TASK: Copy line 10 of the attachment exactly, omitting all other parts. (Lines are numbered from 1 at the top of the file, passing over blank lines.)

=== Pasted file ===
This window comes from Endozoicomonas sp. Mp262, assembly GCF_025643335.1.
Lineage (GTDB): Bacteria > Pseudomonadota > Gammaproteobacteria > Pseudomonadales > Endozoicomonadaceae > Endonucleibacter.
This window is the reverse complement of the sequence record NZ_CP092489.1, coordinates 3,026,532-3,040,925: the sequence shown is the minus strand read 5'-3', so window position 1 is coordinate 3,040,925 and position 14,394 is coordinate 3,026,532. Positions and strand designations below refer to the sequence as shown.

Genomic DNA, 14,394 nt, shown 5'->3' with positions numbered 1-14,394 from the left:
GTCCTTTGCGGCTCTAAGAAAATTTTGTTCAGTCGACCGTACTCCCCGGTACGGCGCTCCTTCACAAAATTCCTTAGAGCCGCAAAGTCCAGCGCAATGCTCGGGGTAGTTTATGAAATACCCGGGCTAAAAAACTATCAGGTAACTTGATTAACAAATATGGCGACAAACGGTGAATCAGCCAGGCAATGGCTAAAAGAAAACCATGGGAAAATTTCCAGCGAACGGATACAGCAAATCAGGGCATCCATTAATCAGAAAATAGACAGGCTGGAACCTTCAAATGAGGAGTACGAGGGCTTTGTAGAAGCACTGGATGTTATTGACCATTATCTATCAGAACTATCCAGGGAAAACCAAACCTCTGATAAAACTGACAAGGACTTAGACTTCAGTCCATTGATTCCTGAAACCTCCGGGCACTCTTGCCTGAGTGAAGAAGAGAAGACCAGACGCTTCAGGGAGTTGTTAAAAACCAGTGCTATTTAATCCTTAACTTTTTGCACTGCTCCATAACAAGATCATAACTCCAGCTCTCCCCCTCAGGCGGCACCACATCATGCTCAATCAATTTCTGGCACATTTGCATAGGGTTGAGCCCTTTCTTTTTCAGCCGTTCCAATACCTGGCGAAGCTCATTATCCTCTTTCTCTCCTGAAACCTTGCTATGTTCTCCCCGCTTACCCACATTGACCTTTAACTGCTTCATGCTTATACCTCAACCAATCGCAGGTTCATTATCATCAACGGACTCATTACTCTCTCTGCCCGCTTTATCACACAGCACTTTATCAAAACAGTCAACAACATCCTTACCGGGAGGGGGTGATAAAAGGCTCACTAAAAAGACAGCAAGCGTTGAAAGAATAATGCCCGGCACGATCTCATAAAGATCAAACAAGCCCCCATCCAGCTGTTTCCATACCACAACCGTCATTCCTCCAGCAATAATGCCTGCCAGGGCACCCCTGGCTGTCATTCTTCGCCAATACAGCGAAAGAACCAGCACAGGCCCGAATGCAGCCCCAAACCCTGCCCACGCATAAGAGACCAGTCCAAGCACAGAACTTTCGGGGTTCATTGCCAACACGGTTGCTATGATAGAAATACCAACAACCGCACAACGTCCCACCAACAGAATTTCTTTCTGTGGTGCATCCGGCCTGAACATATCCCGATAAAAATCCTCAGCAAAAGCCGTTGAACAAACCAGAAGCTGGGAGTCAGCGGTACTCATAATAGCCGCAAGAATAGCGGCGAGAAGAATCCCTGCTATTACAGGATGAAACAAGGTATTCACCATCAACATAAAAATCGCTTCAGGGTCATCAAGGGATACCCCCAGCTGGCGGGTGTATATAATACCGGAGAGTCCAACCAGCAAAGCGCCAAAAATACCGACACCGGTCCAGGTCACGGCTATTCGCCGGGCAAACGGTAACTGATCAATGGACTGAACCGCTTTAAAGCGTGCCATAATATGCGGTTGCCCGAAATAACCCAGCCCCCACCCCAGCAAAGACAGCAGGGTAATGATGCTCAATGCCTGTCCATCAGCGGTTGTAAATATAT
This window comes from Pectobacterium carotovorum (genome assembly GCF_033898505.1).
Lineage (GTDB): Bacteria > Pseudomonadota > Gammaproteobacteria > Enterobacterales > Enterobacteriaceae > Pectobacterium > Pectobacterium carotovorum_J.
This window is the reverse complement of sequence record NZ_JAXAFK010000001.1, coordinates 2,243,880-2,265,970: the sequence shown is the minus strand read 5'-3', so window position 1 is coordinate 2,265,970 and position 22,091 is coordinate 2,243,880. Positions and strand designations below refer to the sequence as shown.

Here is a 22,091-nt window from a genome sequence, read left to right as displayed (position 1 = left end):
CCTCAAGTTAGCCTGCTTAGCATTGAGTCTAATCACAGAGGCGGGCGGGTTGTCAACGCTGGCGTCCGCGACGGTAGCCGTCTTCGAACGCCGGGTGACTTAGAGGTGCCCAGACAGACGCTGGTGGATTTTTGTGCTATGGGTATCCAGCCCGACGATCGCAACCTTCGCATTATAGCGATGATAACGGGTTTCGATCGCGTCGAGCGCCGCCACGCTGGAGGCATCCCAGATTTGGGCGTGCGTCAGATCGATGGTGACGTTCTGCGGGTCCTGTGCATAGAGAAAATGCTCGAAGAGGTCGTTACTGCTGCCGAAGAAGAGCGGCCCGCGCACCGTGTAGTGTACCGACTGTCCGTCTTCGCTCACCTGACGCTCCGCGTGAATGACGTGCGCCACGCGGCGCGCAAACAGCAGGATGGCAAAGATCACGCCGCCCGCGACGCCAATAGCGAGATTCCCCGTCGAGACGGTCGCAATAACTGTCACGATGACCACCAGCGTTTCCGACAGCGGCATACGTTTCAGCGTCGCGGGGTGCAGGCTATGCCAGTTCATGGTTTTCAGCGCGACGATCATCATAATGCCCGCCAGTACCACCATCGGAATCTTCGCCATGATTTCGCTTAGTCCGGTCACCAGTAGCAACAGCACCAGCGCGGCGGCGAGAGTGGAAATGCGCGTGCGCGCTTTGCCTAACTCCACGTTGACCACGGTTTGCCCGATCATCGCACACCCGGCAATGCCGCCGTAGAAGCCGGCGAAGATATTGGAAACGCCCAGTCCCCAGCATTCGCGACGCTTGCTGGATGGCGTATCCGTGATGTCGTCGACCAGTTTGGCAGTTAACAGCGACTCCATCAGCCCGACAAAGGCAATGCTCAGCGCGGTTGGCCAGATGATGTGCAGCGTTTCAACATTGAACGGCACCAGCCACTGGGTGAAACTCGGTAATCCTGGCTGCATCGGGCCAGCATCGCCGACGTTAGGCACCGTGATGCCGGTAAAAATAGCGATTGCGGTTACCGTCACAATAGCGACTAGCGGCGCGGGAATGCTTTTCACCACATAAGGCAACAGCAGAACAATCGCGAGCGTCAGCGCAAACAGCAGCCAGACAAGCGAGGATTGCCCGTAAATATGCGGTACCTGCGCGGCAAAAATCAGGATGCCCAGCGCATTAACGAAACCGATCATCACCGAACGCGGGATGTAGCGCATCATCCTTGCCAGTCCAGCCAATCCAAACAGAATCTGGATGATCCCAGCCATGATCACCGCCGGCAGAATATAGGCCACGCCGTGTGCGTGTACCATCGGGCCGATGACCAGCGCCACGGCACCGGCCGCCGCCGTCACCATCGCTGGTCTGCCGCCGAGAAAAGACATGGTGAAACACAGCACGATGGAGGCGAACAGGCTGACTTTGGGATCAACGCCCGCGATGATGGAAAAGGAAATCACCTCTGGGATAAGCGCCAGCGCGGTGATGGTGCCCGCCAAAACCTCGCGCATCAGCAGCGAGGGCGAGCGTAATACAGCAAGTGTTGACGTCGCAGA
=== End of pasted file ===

CCTCAAGTTAGCCTGCTTAGCATTGAGTCTAATCACAGAGGCGGGCGGGTTGTCAACGCTGGCGTCCGCGACGGTAGCCGTCTTCGAACGCCGGGTGACTTAGAGGTGCCCAGACAGACGCTGGTGGATTTTTGTGCTATGGGTATCCAGCCCGACGATCGCAACCTTCGCATTATAGCGATGATAACGGGTTTCGATCGCGTCGAGCGCCGCCACGCTGGAGGCATCCCAGATTTGGGCGTGCGTCAGATCGATGGTGACGTTCTGCGGGTCCTGTGCATAGAGAAAATGCTCGAAGAGGTCGTTACTGCTGCCGAAGAAGAGCGGCCCGCGCACCGTGTAGTGTACCGACTGTCCGTCTTCGCTCACCTGACGCTCCGCGTGAATGACGTGCGCCACGCGGCGCGCAAACAGCAGGATGGCAAAGATCACGCCGCCCGCGACGCCAATAGCGAGATTCCCCGTCGAGACGGTCGCAATAACTGTCACGATGACCACCAGCGTTTCCGACAGCGGCATACGTTTCAGCGTCGCGGGGTGCAGGCTATGCCAGTTCATGGTTTTCAGCGCGACGATCATCATAATGCCCGCCAGTACCACCATCGGAATCTTCGCCATGATTTCGCTTAGTCCGGTCACCAGTAGCAACAGCACCAGCGCGGCGGCGAGAGTGGAAATGCGCGTGCGCGCTTTGCCTAACTCCACGTTGACCACGGTTTGCCCGATCATCGCACACCCGGCAATGCCGCCGTAGAAGCCGGCGAAGATATTGGAAACGCCCAGTCCCCAGCATTCGCGACGCTTGCTGGATGGCGTATCCGTGATGTCGTCGACCAGTTTGGCAGTTAACAGCGACTCCATCAGCCCGACAAAGGCAATGCTCAGCGCGGTTGGCCAGATGATGTGCAGCGTTTCAACATTGAACGGCACCAGCCACTGGGTGAAACTCGGTAATCCTGGCTGCATCGGGCCAGCATCGCCGACGTTAGGCACCGTGATGCCGGTAAAAATAGCGATTGCGGTTACCGTCACAATAGCGACTAGCGGCGCGGGAATGCTTTTCACCACATAAGGCAACAGCAGAACAATCGCGAGCGTCAGCGCAAACAGCAGCCAGACAAGCGAGGATTGCCCGTAAATATGCGGTACCTGCGCGGCAAAAATCAGGATGCCCAGCGCATTAACGAAACCGATCATCACCGAACGCGGGATGTAGCGCATCATCCTTGCCAGTCCAGCCAATCCAAACAGAATCTGGATGATCCCAGCCATGATCACCGCCGGCAGAATATAGGCCACGCCGTGTGCGTGTACCATCGGGCCGATGACCAGCGCCACGGCACCGGCCGCCGCCGTCACCATCGCTGGTCTGCCGCCGAGAAAAGACATGGTGAAACACAGCACGATGGAGGCGAACAGGCTGACTTTGGGATCAACGCCCGCGATGATGGAAAAGGAAATCACCTCTGGGATAAGCGCCAGCGCGGTGATGGTGCCCGCCAAAACCTCGCGCATCAGCAGCGAGGGCGAGCGTAATACAGCAAGTGTTGACGTCGCAGA